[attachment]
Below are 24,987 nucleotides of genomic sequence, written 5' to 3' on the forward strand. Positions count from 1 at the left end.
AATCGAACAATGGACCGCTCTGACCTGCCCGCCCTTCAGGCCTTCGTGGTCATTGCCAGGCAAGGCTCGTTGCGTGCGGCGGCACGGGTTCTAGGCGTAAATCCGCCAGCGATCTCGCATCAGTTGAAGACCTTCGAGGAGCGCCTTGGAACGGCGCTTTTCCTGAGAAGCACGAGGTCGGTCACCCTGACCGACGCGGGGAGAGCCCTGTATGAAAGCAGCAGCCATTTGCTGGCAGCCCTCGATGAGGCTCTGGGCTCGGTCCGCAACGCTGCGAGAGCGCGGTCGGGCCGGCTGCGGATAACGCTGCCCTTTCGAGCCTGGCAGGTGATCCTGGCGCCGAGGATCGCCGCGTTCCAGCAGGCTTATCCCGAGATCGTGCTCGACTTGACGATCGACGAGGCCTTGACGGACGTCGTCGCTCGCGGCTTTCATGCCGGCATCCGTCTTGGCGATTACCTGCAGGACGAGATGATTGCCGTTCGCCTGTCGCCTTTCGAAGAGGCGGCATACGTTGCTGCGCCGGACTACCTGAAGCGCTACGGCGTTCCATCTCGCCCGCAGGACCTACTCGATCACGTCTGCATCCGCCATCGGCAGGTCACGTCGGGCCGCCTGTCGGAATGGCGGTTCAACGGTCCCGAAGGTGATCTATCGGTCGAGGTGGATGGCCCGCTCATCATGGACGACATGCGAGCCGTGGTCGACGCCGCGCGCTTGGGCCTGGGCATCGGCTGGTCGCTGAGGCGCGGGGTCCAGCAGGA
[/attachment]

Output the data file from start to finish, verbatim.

Below are 24,987 nucleotides of genomic sequence, written 5' to 3' on the forward strand. Positions count from 1 at the left end.
AATCGAACAATGGACCGCTCTGACCTGCCCGCCCTTCAGGCCTTCGTGGTCATTGCCAGGCAAGGCTCGTTGCGTGCGGCGGCACGGGTTCTAGGCGTAAATCCGCCAGCGATCTCGCATCAGTTGAAGACCTTCGAGGAGCGCCTTGGAACGGCGCTTTTCCTGAGAAGCACGAGGTCGGTCACCCTGACCGACGCGGGGAGAGCCCTGTATGAAAGCAGCAGCCATTTGCTGGCAGCCCTCGATGAGGCTCTGGGCTCGGTCCGCAACGCTGCGAGAGCGCGGTCGGGCCGGCTGCGGATAACGCTGCCCTTTCGAGCCTGGCAGGTGATCCTGGCGCCGAGGATCGCCGCGTTCCAGCAGGCTTATCCCGAGATCGTGCTCGACTTGACGATCGACGAGGCCTTGACGGACGTCGTCGCTCGCGGCTTTCATGCCGGCATCCGTCTTGGCGATTACCTGCAGGACGAGATGATTGCCGTTCGCCTGTCGCCTTTCGAAGAGGCGGCATACGTTGCTGCGCCGGACTACCTGAAGCGCTACGGCGTTCCATCTCGCCCGCAGGACCTACTCGATCACGTCTGCATCCGCCATCGGCAGGTCACGTCGGGCCGCCTGTCGGAATGGCGGTTCAACGGTCCCGAAGGTGATCTATCGGTCGAGGTGGATGGCCCGCTCATCATGGACGACATGCGAGCCGTGGTCGACGCCGCGCGCTTGGGCCTGGGCATCGGCTGGTCGCTGAGGCGCGGGGTCCAGCAGGA